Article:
Former White House official and counterterrorism expert Richard Clarke said Monday in an interview on NPR's Morning Edition that he believes that if the FBI asked, the National Security Agency “would have solved this problem” of opening the encrypted iPhone of the San Bernardino, California, shooter.
When asked by NPR anchor David Greene what he would have done if he was still in government, Clarke said he would taken the San Bernardino shooter's iPhone, which is at the center of a national debate over encryption, to NSA headquarters in Fort Meade, Maryland. Clarke believes the FBI is holding out in an attempt to set a legal precedent to facilitate decrypting smartphones in the future.
“Every expert I know believes the NSA could crack this phone,” Clarke says. “[The FBI and the Department of Justice] want the precedent that the government can compel a computer device manufacturer to allow [them] in.”
Clarke worked for the Department of State and the National Security Council for over two decades from the 1980s to 2003. He served as President George W. Bush’s special adviser on cybersecurity from 2002 to 2003.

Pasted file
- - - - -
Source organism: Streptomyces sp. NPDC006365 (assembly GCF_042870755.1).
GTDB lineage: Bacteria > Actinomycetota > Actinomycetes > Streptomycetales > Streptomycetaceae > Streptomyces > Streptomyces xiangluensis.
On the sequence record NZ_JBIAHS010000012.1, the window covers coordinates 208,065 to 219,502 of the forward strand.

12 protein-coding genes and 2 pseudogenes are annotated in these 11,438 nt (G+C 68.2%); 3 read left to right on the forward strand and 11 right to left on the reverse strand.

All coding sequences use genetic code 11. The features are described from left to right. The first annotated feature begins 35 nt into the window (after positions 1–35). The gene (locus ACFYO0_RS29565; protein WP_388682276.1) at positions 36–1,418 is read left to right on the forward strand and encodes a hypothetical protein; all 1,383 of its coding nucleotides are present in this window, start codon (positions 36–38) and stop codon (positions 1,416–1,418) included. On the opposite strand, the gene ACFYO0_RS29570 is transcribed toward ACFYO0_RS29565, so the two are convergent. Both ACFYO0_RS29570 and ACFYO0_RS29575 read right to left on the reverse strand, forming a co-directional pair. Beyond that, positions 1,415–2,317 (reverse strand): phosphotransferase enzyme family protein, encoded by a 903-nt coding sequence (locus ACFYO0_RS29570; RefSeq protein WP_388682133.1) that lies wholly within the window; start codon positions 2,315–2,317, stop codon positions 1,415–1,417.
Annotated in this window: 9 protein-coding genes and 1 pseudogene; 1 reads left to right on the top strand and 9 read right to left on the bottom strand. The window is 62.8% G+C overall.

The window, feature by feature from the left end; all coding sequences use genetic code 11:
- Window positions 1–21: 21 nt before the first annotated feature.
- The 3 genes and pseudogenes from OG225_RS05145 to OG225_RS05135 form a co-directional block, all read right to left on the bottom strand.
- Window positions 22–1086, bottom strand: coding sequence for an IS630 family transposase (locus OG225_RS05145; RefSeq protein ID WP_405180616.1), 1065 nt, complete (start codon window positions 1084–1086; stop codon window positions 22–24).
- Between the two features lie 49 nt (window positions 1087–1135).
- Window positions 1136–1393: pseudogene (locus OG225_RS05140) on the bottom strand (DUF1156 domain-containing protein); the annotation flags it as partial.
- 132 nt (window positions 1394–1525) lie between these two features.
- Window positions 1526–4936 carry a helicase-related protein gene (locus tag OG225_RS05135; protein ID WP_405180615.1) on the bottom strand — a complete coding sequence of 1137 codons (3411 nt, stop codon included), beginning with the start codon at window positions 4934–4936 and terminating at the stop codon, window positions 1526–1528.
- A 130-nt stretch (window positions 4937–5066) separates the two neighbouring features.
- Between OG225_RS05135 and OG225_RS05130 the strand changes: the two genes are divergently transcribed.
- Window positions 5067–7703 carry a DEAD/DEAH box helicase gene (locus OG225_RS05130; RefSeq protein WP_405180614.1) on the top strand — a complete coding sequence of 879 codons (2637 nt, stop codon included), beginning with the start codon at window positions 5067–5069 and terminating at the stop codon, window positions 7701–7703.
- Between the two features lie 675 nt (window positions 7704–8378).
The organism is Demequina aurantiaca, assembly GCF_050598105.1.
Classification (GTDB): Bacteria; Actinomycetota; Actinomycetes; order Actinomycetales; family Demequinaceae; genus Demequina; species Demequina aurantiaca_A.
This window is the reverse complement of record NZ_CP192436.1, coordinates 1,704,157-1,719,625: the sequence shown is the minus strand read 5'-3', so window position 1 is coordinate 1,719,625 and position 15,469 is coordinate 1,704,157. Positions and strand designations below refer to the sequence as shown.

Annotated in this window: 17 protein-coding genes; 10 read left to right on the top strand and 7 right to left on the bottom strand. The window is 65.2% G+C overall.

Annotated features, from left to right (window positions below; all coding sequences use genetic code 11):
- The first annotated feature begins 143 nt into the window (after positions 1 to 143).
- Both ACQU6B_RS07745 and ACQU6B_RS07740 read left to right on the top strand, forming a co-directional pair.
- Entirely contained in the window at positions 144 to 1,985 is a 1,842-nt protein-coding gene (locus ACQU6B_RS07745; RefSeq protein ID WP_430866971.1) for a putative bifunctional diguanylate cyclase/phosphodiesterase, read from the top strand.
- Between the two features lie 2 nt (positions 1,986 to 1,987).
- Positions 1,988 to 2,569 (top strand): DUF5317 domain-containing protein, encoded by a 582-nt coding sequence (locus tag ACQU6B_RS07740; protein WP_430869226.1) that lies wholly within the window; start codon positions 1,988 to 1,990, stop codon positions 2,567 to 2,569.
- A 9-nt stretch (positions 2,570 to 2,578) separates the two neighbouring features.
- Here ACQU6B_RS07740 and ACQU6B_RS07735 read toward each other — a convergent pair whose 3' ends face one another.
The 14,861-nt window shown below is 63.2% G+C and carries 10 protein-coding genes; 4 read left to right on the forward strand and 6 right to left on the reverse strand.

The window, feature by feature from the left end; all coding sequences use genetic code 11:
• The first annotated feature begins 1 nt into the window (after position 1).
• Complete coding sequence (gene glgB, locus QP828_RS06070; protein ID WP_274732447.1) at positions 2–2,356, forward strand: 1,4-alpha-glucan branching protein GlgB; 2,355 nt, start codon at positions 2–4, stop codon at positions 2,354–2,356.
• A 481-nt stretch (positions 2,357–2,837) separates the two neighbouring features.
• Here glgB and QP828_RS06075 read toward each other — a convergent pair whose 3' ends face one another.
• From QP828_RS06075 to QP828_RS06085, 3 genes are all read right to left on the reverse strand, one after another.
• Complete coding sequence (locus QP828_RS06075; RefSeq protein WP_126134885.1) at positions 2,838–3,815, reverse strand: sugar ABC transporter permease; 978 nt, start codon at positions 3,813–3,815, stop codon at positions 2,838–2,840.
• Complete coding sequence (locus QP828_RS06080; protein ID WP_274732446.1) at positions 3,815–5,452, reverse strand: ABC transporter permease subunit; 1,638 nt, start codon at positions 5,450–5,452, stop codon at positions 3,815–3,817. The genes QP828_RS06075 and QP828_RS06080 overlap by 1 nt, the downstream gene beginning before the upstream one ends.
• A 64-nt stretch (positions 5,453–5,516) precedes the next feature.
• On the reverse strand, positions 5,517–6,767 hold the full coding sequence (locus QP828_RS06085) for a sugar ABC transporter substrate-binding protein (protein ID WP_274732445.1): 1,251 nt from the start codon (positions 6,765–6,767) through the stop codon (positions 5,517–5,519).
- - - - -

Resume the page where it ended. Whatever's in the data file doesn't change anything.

In the interview Clarke supported one of Apple’s key defenses against the FBI’s wishes to compel the tech company to create a custom software to crack open the iPhone: that forcing Apple to write the software in a violation of free speech. “The courts have ruled in the past that computer code is speech,” Clarke says.
He also spoke about how the Obama administration is divided on the issue on encryption. Obama addressed the issue surrounding encryption—but not the specifics of the Apple-FBI debate—for the first time at the SXSW tech conference in Austin, Texas on Friday. “My conclusion so far is that you cannot take an absolutist view on this," Obama says as he pleaded with the tech community to solve the issues surrounding encryption.
Clarke believed that the Department of Justice and the FBI “are on their own” within the administration and thus have tried to win over a different power broker—the American public. “The FBI director is exaggerating the need for this,” Clarke says. “[He’s] trying to build this up as an emotional case, organizing the families of the victims.… ”